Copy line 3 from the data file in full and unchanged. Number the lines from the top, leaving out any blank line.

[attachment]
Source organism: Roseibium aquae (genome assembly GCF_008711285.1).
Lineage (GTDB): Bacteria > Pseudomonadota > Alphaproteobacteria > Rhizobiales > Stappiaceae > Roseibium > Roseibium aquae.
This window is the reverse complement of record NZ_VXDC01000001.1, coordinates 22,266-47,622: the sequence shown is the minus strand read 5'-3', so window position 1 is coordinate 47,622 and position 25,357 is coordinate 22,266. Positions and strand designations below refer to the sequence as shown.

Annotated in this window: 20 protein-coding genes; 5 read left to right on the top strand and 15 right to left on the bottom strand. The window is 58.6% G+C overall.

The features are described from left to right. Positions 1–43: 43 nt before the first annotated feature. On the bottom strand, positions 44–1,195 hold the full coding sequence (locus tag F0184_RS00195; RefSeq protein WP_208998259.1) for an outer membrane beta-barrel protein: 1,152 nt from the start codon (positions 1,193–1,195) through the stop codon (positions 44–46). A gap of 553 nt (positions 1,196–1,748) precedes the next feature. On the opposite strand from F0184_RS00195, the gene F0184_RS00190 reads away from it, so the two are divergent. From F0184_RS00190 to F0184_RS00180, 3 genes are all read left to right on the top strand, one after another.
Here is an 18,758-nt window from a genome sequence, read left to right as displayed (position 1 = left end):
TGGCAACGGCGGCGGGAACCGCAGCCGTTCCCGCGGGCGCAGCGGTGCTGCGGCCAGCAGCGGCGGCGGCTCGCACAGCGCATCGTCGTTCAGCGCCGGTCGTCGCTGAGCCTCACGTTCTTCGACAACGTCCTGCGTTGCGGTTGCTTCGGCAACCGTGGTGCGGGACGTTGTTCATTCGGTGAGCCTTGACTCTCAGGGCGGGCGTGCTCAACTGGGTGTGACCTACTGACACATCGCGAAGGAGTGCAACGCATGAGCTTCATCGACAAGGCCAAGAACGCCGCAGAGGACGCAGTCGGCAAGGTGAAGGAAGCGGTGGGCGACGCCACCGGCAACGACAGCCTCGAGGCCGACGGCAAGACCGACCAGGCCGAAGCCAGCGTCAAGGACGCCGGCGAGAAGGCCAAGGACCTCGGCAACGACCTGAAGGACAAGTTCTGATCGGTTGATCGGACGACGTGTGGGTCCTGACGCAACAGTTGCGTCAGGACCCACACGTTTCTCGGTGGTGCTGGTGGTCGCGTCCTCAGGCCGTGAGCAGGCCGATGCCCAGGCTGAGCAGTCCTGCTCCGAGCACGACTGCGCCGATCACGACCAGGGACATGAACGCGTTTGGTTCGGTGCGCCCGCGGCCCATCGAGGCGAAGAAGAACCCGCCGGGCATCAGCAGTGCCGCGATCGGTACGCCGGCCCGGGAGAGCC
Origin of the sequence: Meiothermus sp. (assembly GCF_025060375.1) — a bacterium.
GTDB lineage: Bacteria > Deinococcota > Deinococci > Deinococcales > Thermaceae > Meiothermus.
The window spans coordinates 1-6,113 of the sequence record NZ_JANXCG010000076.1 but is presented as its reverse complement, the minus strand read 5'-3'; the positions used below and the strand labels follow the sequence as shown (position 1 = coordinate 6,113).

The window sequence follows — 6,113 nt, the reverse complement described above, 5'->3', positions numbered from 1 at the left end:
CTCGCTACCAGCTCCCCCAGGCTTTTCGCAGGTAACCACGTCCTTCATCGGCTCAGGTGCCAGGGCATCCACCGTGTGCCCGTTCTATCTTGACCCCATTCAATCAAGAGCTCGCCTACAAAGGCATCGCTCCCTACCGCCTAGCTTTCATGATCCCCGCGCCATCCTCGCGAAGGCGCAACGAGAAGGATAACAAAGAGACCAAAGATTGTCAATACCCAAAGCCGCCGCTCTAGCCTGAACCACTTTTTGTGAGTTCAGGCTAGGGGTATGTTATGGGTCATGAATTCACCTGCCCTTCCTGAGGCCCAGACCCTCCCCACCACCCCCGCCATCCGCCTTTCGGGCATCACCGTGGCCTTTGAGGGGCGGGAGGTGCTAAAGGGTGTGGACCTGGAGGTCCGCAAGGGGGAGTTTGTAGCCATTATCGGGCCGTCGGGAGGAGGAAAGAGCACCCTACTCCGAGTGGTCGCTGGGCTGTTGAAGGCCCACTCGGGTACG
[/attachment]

This window is the reverse complement of record NZ_VXDC01000001.1, coordinates 22,266-47,622: the sequence shown is the minus strand read 5'-3', so window position 1 is coordinate 47,622 and position 25,357 is coordinate 22,266. Positions and strand designations below refer to the sequence as shown.